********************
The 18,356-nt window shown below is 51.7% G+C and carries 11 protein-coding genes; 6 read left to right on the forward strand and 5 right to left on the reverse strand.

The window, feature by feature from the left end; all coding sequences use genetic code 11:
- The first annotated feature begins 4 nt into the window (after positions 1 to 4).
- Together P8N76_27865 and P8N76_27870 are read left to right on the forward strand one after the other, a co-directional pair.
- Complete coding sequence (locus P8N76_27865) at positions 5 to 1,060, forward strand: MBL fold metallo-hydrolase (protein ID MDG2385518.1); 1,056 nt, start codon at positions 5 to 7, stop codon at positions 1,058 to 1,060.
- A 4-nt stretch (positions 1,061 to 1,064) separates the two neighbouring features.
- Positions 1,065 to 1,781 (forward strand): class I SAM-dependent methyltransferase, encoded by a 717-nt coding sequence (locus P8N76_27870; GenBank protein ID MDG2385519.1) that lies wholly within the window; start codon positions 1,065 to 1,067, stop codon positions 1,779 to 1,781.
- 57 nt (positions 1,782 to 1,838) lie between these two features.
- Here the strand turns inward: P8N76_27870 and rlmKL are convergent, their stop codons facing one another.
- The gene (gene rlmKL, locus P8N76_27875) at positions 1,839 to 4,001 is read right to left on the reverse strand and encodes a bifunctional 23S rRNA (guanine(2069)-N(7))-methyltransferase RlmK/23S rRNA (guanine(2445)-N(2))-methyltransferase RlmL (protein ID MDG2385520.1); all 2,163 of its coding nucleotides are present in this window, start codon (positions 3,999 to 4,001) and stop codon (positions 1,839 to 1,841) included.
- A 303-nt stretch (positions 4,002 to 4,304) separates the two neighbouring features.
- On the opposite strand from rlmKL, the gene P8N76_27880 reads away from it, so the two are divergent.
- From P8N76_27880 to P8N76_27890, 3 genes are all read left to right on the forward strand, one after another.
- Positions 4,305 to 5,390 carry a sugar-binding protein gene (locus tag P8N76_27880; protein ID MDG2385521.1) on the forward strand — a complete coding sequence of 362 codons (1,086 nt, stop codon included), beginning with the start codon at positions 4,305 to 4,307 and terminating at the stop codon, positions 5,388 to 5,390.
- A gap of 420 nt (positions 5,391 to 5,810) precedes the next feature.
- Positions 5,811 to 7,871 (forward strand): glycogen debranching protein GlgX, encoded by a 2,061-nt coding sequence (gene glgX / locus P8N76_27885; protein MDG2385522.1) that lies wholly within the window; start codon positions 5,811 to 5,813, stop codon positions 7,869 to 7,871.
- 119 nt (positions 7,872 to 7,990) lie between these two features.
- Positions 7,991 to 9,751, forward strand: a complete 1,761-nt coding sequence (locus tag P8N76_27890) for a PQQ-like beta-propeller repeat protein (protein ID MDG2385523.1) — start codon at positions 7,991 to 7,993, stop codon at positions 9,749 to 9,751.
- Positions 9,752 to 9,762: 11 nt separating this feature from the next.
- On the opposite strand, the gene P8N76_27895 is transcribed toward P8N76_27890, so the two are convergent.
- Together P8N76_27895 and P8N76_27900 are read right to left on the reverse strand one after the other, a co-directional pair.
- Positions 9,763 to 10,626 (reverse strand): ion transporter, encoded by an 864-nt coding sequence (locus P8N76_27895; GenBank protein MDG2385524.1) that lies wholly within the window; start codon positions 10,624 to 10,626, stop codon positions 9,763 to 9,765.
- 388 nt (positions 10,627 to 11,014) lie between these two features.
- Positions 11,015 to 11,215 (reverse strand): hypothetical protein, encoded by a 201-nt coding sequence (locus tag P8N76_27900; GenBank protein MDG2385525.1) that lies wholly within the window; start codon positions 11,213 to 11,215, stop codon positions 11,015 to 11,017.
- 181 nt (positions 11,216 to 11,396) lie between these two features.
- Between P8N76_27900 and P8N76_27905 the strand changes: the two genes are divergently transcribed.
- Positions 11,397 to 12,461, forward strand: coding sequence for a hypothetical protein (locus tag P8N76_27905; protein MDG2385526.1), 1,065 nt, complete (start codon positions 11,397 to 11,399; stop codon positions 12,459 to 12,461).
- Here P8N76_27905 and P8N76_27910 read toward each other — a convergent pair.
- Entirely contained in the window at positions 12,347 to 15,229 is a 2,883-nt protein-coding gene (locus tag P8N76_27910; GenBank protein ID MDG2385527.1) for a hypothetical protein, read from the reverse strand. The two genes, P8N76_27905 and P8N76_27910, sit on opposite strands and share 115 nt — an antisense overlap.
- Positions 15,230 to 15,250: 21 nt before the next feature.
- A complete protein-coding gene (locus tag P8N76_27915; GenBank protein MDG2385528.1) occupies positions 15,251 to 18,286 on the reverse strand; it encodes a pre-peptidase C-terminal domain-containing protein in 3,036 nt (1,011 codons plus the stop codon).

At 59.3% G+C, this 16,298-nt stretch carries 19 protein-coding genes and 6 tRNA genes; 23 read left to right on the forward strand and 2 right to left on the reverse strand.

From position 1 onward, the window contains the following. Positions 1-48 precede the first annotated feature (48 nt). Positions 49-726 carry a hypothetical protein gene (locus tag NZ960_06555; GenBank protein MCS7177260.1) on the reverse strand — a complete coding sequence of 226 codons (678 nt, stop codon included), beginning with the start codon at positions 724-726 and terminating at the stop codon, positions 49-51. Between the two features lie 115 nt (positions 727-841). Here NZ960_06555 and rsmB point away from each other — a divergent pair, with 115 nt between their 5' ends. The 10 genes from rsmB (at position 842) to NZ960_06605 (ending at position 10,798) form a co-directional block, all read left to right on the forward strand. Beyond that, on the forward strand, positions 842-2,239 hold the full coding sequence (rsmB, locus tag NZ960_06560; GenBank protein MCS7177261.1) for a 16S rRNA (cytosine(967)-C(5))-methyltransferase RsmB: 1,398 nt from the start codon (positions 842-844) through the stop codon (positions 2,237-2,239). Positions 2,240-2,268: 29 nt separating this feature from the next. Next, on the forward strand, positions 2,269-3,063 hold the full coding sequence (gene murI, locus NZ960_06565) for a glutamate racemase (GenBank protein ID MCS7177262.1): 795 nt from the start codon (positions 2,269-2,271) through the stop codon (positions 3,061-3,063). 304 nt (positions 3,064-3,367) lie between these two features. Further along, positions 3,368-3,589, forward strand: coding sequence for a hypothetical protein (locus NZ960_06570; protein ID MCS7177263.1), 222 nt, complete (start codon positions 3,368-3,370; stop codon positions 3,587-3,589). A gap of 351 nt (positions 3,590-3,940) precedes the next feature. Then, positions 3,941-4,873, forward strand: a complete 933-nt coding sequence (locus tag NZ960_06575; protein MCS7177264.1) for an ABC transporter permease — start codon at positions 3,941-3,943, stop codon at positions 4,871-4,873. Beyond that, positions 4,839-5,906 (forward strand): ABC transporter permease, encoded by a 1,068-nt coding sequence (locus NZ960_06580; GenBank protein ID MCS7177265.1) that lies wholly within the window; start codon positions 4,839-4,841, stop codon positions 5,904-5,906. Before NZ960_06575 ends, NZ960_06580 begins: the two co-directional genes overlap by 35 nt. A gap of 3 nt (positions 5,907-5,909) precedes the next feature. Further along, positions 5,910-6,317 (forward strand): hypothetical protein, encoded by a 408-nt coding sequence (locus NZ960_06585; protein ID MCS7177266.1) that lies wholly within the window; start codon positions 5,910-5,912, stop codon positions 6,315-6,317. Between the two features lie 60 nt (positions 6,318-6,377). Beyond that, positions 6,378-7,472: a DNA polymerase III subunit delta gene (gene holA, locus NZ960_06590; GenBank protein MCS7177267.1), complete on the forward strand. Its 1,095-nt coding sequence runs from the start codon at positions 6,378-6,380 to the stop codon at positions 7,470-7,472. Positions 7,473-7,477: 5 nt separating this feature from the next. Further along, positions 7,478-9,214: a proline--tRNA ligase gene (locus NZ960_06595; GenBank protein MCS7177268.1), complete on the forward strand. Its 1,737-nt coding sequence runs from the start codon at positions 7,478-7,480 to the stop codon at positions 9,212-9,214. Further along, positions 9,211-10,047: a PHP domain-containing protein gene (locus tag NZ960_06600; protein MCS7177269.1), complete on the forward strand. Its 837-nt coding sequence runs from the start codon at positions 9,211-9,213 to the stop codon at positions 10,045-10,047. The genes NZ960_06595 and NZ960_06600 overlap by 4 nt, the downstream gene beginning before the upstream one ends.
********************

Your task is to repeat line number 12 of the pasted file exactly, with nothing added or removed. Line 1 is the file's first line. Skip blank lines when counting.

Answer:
- On the opposite strand from rlmKL, the gene P8N76_27880 reads away from it, so the two are divergent.